In Scotland an Administrator or Personal Representative is known as an Executor Dative.
The document issued by the Supreme Court via a District Probate Registry giving authority to an Executor or an Administrator to collect in a deceased person’s assets and administer their estate.
It will be issued only after they have received the necessary application forms, have assured themselves that the Will is valid (where applicable) and have received confirmation that any Inheritance Tax due has been paid. It is common practice for a grant of representation and the process to apply for one to be referred to simply as probate.
In order to apply for probate, an Executor or Administrator will need to complete application forms for both the Probate Registry and HM Revenue & Customs. For the latter, it will normally be necessary to obtain exact valuations for all assets and liabilities in an Estate.
The process is the same for both an Executor and an Administrator, and the only difference is the type of Grant of Representation. A Grant issued to an Executor is called a Grant of Probate, whilst the Grant issued to an Administrator is called Letters of Administration. Occasionally, an Executor may not be able to act, and in those circumstances Letters of Administration (with Will annexed) will be issued to an Administrator.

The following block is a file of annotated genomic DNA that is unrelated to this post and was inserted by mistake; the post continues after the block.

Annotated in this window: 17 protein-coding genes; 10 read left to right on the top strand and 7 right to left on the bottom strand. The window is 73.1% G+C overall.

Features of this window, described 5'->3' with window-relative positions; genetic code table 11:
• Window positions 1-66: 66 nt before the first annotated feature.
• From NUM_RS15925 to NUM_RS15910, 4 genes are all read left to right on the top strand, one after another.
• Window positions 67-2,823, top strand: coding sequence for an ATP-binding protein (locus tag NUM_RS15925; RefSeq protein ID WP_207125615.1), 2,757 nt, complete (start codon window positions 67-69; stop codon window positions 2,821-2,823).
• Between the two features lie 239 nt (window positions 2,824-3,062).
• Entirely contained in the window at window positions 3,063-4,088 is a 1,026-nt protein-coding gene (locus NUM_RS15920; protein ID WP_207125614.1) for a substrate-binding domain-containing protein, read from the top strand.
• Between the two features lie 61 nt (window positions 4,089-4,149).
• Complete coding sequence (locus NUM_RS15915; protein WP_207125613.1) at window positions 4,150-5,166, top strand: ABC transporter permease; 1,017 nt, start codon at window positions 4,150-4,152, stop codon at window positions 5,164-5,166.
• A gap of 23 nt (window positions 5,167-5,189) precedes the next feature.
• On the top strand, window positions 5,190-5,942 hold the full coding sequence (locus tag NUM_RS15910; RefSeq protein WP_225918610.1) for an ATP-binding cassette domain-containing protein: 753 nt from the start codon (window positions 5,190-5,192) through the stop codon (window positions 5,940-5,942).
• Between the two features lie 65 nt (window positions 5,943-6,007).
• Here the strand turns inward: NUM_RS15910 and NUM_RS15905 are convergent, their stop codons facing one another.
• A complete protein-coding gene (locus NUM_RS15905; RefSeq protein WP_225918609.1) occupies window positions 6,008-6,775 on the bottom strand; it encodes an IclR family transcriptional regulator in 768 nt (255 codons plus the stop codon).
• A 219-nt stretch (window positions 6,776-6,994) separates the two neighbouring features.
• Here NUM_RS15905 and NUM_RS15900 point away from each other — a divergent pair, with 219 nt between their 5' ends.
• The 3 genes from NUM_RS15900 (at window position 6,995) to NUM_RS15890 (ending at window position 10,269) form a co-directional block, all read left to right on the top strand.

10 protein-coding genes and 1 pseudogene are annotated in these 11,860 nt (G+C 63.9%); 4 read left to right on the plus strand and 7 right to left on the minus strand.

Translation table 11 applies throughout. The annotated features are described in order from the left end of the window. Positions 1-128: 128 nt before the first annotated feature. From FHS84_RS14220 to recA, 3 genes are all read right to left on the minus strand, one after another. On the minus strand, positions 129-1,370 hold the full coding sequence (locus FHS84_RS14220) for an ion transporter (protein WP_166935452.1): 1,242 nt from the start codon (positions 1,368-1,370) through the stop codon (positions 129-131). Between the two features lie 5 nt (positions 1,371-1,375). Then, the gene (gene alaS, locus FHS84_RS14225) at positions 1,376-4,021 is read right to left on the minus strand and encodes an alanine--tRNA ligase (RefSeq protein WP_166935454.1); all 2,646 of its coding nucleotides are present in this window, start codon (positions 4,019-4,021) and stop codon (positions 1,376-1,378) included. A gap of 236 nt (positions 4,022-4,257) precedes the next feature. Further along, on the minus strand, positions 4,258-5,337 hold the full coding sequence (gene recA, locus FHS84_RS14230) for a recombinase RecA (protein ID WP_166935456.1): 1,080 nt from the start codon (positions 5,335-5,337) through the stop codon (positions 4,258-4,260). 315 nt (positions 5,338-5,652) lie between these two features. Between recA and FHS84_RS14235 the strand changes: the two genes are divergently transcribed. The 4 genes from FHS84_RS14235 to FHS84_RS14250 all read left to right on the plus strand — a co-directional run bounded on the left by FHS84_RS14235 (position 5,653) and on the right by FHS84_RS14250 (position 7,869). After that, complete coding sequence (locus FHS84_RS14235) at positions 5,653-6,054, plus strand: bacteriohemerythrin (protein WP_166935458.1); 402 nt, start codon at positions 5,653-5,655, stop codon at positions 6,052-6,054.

The laws relating to the administration of an Estate where a person was domiciled in Scotland are very different to other parts of the United Kingdom, apart from Inheritance Tax, and the equivalent process to Probate in Scotland is called Confirmation.
Advice and the necessary forms can be obtained from the Sheriff Clerk’s office.
Depending on the size of the Estate and who benefits from a Will or intestacy, there may be an Inheritance Tax liability. This liability does not normally need to be paid in full, but a large proportion will need to be paid before a Grant of Representation is obtained.
You can contact HM Revenue & Custom’s Trusts and Estates, Inheritance Office direct for advice on any aspects of calculating and paying this liability.
The term used when the person has died without a Will in place.
The document issued by the Supreme Court giving authority to anybody other than an executor to collect in assets and administer an Estate.
Those debts, including funeral expenses, attributable to a deceased person at the date of death. Any costs incurred by an executor during the course of administering the Estate are known as administration expenses. Liabilities reduce any Inheritance Tax liability, but administration expenses do not.